Don’t just listen to us. Read about the experience our long time client had when her daughter went to a dealership.

“My daughter moved out of state with her new Toyota and was using a dealership for her maintenance – oil changes and 10,000 mile check-ups. It was all going okay until her service contract ran out.

“Here is the text she got from the Dealership’s Service Manager when she went in for her 60,000 service:

Hey Emma, it’s Billy with Toyota.
Here are the recommended preventative maintenances for your RAV4:


“WTAF? This seemed extreme to me. I checked with my pals at Japanese Auto Service. Doc and Matt looked up the required services for my daughter’s car model and year. None of these services are recommended at 60,000 miles unless there is some indication that the fluids are dirty. It seemed suspicious that ALL the fluids would be dirty. When questioned, Billy, the Service Manager, said,

“The fluids need to be changed as it looks like they are the same fluids since you first got the car.”

“Matt and Doc told me that, for this particular model and year, we might want to flush the engine coolant at 100,000 miles but the other fluids don’t normally need to get flushed unless there is some kind of leakage.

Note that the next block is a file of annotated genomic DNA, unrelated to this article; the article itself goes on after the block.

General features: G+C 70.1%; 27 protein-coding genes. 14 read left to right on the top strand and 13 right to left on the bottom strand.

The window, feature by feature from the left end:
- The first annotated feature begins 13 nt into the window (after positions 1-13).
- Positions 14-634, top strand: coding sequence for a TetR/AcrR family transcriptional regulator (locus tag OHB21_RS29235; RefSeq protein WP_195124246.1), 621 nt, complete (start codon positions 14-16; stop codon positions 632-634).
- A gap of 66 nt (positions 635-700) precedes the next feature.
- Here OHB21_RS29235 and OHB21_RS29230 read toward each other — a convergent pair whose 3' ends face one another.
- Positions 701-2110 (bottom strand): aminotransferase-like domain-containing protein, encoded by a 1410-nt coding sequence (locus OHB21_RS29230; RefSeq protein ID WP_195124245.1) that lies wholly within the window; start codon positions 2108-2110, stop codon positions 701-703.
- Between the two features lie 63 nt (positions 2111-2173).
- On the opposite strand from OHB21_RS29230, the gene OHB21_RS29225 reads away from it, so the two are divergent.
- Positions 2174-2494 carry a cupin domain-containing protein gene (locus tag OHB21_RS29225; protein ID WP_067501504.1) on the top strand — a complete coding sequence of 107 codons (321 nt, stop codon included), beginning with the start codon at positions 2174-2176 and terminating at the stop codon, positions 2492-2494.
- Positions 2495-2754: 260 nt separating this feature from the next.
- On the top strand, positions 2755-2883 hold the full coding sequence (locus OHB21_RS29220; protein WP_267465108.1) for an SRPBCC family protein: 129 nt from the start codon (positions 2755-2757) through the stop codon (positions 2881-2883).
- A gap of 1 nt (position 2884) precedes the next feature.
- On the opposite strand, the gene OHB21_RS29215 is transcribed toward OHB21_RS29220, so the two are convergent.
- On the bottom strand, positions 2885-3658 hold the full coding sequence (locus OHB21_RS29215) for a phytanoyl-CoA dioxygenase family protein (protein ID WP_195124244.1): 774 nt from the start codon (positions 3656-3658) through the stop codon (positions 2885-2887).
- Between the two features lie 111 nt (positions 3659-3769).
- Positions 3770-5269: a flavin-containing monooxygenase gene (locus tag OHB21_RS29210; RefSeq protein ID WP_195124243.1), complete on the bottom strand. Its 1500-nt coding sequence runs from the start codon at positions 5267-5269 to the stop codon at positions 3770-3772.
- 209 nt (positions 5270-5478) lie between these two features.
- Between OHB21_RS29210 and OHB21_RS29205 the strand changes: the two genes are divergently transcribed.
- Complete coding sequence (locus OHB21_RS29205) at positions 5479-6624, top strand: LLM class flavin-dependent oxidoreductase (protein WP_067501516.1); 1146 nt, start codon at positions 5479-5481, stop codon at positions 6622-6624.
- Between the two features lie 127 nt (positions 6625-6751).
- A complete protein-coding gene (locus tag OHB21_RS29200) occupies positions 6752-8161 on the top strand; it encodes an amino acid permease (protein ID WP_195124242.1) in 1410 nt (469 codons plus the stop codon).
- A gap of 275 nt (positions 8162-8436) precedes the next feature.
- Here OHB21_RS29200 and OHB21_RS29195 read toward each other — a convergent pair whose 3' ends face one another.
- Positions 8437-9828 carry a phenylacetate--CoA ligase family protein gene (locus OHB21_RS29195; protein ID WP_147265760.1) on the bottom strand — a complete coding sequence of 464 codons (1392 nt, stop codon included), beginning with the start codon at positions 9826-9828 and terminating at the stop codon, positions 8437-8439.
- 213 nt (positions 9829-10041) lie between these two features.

“And the car runs great – no indication that an alignment is needed.

The dealership wanted to charge my kid for about $1400 in “preventive maintenance” that absolutely wasn’t needed. She doesn’t have that kind of money to throw away. Most of us don’t.

“I was about her age when I moved to Wheat Ridge and found Japanese Auto Service. That was the end of being taken for a ride by dealers and creepy dishonest mechanics.

“When I go to Japanese Auto Service, I know they are only going to recommend doing work if it really needs to be done. And since I have been going there, all my cars run great. The only time I have ever gotten a bill as high as the dealer’s “preventive maintenance” bill was when there was something big that actually needed to be fixed. You know, like a transmission. A clutch.

“Thank you, Japanese Auto Service, for treating me and all your customers fairly.”

— N.M., Broomfield

Japanese Auto Service follows the factory service recommendations for your car’s model and year. You can usually find these service recommendations in your car’s manual or by Googling. Unless the dealer has added on specific equipment that affects these recommendations, the services are not necessary.